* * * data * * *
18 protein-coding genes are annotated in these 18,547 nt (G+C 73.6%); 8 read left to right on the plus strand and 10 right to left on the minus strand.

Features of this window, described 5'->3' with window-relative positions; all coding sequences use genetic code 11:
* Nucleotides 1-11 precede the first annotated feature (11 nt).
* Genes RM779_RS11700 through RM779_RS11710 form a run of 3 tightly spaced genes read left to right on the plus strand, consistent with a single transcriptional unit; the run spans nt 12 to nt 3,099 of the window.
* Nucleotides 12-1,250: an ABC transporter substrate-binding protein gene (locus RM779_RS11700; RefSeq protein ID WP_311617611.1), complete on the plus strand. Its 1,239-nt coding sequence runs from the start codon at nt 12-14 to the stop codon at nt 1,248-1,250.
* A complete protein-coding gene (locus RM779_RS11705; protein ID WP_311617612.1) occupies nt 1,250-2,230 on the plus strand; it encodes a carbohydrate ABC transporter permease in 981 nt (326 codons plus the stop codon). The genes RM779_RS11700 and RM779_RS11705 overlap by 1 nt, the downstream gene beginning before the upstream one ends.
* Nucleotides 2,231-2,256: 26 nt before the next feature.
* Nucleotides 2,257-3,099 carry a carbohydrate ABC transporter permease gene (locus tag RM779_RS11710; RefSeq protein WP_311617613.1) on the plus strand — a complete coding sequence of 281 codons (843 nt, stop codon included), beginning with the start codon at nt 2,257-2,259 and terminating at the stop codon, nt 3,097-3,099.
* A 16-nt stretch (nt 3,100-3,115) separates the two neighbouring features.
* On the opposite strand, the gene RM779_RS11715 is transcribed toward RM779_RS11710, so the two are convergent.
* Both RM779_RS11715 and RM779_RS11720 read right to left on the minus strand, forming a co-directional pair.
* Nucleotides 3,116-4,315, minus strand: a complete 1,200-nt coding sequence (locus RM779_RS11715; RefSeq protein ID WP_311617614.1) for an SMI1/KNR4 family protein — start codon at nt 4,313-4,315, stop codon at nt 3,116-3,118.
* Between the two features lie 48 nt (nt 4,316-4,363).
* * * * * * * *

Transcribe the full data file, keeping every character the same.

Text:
18 protein-coding genes are annotated in these 18,547 nt (G+C 73.6%); 8 read left to right on the plus strand and 10 right to left on the minus strand.

Features of this window, described 5'->3' with window-relative positions; all coding sequences use genetic code 11:
* Nucleotides 1-11 precede the first annotated feature (11 nt).
* Genes RM779_RS11700 through RM779_RS11710 form a run of 3 tightly spaced genes read left to right on the plus strand, consistent with a single transcriptional unit; the run spans nt 12 to nt 3,099 of the window.
* Nucleotides 12-1,250: an ABC transporter substrate-binding protein gene (locus RM779_RS11700; RefSeq protein ID WP_311617611.1), complete on the plus strand. Its 1,239-nt coding sequence runs from the start codon at nt 12-14 to the stop codon at nt 1,248-1,250.
* A complete protein-coding gene (locus RM779_RS11705; protein ID WP_311617612.1) occupies nt 1,250-2,230 on the plus strand; it encodes a carbohydrate ABC transporter permease in 981 nt (326 codons plus the stop codon). The genes RM779_RS11700 and RM779_RS11705 overlap by 1 nt, the downstream gene beginning before the upstream one ends.
* Nucleotides 2,231-2,256: 26 nt before the next feature.
* Nucleotides 2,257-3,099 carry a carbohydrate ABC transporter permease gene (locus tag RM779_RS11710; RefSeq protein WP_311617613.1) on the plus strand — a complete coding sequence of 281 codons (843 nt, stop codon included), beginning with the start codon at nt 2,257-2,259 and terminating at the stop codon, nt 3,097-3,099.
* A 16-nt stretch (nt 3,100-3,115) separates the two neighbouring features.
* On the opposite strand, the gene RM779_RS11715 is transcribed toward RM779_RS11710, so the two are convergent.
* Both RM779_RS11715 and RM779_RS11720 read right to left on the minus strand, forming a co-directional pair.
* Nucleotides 3,116-4,315, minus strand: a complete 1,200-nt coding sequence (locus RM779_RS11715; RefSeq protein ID WP_311617614.1) for an SMI1/KNR4 family protein — start codon at nt 4,313-4,315, stop codon at nt 3,116-3,118.
* Between the two features lie 48 nt (nt 4,316-4,363).